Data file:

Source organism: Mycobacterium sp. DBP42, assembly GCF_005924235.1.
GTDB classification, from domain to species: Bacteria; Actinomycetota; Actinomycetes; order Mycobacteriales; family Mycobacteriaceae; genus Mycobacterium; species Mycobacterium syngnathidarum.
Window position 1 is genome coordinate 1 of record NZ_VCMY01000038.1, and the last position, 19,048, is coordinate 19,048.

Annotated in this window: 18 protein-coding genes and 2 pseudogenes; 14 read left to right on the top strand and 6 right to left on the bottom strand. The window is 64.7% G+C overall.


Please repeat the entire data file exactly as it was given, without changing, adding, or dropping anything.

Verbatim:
Source organism: Mycobacterium sp. DBP42, assembly GCF_005924235.1.
GTDB classification, from domain to species: Bacteria; Actinomycetota; Actinomycetes; order Mycobacteriales; family Mycobacteriaceae; genus Mycobacterium; species Mycobacterium syngnathidarum.
Window position 1 is genome coordinate 1 of record NZ_VCMY01000038.1, and the last position, 19,048, is coordinate 19,048.

Annotated in this window: 18 protein-coding genes and 2 pseudogenes; 14 read left to right on the top strand and 6 right to left on the bottom strand. The window is 64.7% G+C overall.